Kazakhstan called for a ban on nuclear weapons due to the conflict in Ukraine
The Ministry of Foreign Affairs of Kazakhstan called for the development of a plan to eliminate nuclear weapons by 2045 Kazakhstan called for the development of a plan for the elimination of nuclear weapons in the world by 2045. Among the reasons, the Ministry of Foreign Affairs names the conflict in Ukraine and mutual threats of this type of weapons alt=”Kazakhstan called for a ban on nuclear weapons because of the conflict in Ukraine” />
The world is now in crisis, the risk of using nuclear weapons is high, and what is happening in Ukraine and mutual threats prompt a ban and elimination nuclear warheads, said Kazakh Foreign Minister Mukhtar Tleuberdi.
“The current military conflict on the territory of Ukraine, talk about the return of nuclear weapons and mutual threats to use nuclear weapons make us, more than ever before, think about the collective vulnerability of humanity and the urgent need to ban and eliminate these deadly weapons,” the minister wrote.
Kazakhstan calls on all countries of the world to develop a phased plan for the complete elimination of nuclear weapons within almost 20 years— by 2045, the centenary of the UN, Tleuberdi said. He pointed out that these agreements could be reflected in the outcome documents of the first conference of the Treaty for the Prohibition of Nuclear Weapons (NPT). The Minister added that earlier UN Secretary General António Guterres indicated that about 13.4 thousand nuclear warheads were dispersed around the world, and the threat of their use became “more real than in the darkest days of the Cold War.”
“The practical contribution of Kazakhstan to nuclear disarmament gives the moral right to continue to call on the peoples and governments to redouble their efforts to rid our planet of the threat of nuclear self-destruction,” — sure Tleuberdi.
The policy of renunciation of nuclear weapons was also publicly supported by the President of Kazakhstan, Kassym-Zhomart Tokayev, in 2019, at the Valdai Forum, he said: “sometimes it’s better not to have nuclear weapons, but to attract more investment in your economy, maintain and develop good relations in the world, which does Kazakhstan in practice. “Saddam Hussein thought so too,” — said Russian President Vladimir Putin, who was present.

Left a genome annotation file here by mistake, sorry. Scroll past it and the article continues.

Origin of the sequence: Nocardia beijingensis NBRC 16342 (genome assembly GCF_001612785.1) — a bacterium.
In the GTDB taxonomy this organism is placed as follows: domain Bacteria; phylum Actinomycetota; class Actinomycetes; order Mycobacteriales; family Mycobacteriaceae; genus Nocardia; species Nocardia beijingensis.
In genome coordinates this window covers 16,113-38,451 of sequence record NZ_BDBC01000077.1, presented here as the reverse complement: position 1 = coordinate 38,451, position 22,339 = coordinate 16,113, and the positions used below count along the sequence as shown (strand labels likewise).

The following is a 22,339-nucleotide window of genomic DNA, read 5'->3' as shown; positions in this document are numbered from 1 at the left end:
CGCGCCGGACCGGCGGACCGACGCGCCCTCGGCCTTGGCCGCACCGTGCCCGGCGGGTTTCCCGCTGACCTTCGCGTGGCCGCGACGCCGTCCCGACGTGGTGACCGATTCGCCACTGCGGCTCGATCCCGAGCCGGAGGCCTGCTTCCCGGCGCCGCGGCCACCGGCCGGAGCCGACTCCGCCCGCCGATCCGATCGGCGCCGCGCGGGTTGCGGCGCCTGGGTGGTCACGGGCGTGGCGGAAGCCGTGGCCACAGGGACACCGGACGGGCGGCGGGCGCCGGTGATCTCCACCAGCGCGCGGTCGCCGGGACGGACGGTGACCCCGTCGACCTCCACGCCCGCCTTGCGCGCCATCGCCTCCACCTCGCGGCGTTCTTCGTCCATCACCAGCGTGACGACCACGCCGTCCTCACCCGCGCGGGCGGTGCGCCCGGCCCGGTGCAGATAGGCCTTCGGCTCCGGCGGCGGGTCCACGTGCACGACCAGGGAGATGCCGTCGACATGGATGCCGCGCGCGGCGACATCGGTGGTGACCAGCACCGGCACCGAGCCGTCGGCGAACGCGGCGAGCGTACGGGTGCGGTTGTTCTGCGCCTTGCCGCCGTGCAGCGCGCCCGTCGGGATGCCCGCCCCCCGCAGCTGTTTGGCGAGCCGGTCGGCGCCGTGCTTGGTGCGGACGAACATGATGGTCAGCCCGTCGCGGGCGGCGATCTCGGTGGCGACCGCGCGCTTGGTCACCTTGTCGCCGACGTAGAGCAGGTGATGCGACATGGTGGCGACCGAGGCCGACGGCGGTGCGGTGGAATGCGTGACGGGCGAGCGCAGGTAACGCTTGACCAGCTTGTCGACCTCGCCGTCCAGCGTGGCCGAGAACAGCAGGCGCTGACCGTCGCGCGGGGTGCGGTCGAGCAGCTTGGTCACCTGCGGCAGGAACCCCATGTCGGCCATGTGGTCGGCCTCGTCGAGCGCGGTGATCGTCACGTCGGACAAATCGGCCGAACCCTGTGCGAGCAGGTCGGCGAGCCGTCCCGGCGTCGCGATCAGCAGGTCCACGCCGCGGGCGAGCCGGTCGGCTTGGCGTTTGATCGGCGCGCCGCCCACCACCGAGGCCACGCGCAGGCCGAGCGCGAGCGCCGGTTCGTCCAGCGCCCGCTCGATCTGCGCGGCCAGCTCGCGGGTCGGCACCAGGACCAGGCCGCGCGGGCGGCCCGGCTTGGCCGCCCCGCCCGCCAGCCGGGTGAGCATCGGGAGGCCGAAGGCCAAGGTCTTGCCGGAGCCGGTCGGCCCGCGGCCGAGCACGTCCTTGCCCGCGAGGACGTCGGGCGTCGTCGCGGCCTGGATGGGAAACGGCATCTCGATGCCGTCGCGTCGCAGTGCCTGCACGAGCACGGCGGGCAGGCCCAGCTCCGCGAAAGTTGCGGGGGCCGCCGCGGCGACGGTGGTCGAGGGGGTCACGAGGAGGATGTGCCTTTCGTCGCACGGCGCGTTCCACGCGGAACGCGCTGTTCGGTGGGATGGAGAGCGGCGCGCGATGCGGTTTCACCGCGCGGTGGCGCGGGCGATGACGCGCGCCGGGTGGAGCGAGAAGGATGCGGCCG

The Treaty on the Prohibition of Nuclear Weapons entered into force in January 2021, it was signed by 86 countries of the world, ratified by 62. Its participants agreed, in particular, “under what circumstances” not to develop, test, manufacture, stockpile or use nuclear weapons. The first meeting of the countries— of the TPNW is scheduled for June 212-23, the meeting will be held in Vienna.
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Nuclear-armed Russia, Britain, China, the US and France refused to support the initiative. “We share the goal of building a nuclear-free world, but this goal should not be achieved by such one-sided and rather arrogant methods, on which this document is based,” — said Russian Foreign Minister Sergei Lavrov in November 2019.
“The desire to ban nuclear weapons through a treaty that does not include any of the countries that actually possess nuclear weapons is unlikely to yield any results,” ; explained US Secretary of State Anthony Blinken.
Discussions about the threat of nuclear war intensified after the start of the Russian military operation in Ukraine in late February. Among other things, Deputy Chairman of the Russian Security Council Dmitry Medvedev pointed to the risk of using this type of weapons in connection with NATO exercises near the borders of Russia and the shipment of Western weapons to Kyiv. Lavrov said that “the danger is serious, it is real”, urging not to underestimate the risk of starting a nuclear war. At the same time, the Kremlin argued that any outcome of the special operation would not be a reason for the use of nuclear weapons.
The White House called for a reduction in rhetoric on the issue of the threat of nuclear war. A similar judgment was expressed in the Pentagon, US Secretary of Defense Lloyd Austin said that “such rhetoric is dangerous and does not work. Nobody wants a nuclear war that nobody can win. The saber-rattling and dangerous talk obviously do no good.
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